This video, from election candidate Nicholas Wilson in Britain, says about itself:
4 June 2017
At a hustings in Rye on 3 June, where I am standing as an independent anti-corruption parliamentary candidate, a question was asked about law & order. Home Secretary Amber Rudd, in answering it referred to the Manchester terrorist attack. I took up the theme and referred to UK arms sales to Saudi Arabia & HSBC business there. She spoke to and handed a note to the chairman who removed the mic from me.
By Lamiat Sabin in Britain:
Rudd ‘censors’ Mr Ethical over arms sales
Tuesday 6th June 2016
Opponent silenced for challenging Saudi deal
The Home Secretary is seeking re-election in Hastings, where anti-corruption activist and whistleblower Nicholas Wilson — also known as Mr Ethical — is standing against her as an independent candidate.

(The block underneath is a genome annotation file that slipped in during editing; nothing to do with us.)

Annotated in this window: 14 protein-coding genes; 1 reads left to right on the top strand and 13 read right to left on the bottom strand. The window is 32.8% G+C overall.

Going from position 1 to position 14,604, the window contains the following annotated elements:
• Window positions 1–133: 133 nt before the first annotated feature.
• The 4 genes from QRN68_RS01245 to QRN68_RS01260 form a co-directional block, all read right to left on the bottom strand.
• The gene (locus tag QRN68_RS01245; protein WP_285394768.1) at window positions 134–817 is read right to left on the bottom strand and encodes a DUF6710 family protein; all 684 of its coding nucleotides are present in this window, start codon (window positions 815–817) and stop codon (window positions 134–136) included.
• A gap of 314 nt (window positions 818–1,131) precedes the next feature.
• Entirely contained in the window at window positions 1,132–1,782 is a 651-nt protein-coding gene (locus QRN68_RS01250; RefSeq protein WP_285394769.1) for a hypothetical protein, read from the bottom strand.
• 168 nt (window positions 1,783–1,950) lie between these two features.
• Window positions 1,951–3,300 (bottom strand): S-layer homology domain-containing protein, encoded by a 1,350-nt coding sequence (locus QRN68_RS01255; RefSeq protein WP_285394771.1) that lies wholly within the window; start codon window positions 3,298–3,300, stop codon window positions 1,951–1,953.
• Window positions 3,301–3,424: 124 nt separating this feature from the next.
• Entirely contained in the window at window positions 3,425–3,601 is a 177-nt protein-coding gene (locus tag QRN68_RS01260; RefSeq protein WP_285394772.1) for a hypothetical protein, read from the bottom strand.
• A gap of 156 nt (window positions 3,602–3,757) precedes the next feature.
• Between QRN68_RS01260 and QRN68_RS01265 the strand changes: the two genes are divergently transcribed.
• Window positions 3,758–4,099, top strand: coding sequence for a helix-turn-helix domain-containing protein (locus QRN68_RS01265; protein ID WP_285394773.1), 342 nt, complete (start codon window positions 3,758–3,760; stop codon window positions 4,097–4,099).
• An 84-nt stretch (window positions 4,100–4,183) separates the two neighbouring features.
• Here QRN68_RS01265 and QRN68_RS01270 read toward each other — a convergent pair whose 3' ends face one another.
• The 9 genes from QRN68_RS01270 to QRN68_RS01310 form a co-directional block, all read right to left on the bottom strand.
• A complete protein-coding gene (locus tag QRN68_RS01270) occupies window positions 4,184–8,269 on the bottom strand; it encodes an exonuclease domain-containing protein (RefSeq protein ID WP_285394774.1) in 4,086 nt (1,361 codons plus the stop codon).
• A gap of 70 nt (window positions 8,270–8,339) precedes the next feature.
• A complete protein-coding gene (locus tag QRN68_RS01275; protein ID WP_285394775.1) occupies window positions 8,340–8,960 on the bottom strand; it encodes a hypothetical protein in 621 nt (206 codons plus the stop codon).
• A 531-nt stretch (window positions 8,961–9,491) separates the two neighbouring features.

In footage taken of the hustings on Saturday, Mr Wilson speaks about Tory PM Theresa May’s strong links to Saudi Arabia and to HSBC through her husband’s job at US investment firm Capital Group.
Ms Rudd looks agitated before writing something on a sheet of paper and placing it in front of the chairman sitting next to her.
The chair then demands he gives him the microphone.
“Am I being censored?” Mr Wilson said, before claiming that Ms Rudd was planning to abolish the Independent Serious Fraud Office so that she could be in charge of prosecutions of financial institutions through the National Crime Agency.
Before giving up the mic, he adds: “This is censorship. I have suffered censorship for 10 years. People don’t know about these things because of censorship.”
Earlier this year Mr Wilson led a successful campaign against HSBC, forcing the bank to pay £4 million to thousands of its customers for unreasonable debt collection practices.
Andrew Smith of Campaign Against Arms Trade told the Star after viewing the footage: “The government has a lot of questions to answer about its role in arming and supporting the brutal Saudi regime.
“Ministers should not be allowed to hide from the consequences of its arms sales and political support for one of the most oppressive dictatorships in the world.”
Britain has licensed £3.3 billion worth of arms to the Saudi regime since 2015 when it launched its brutal bombing campaign against Yemen.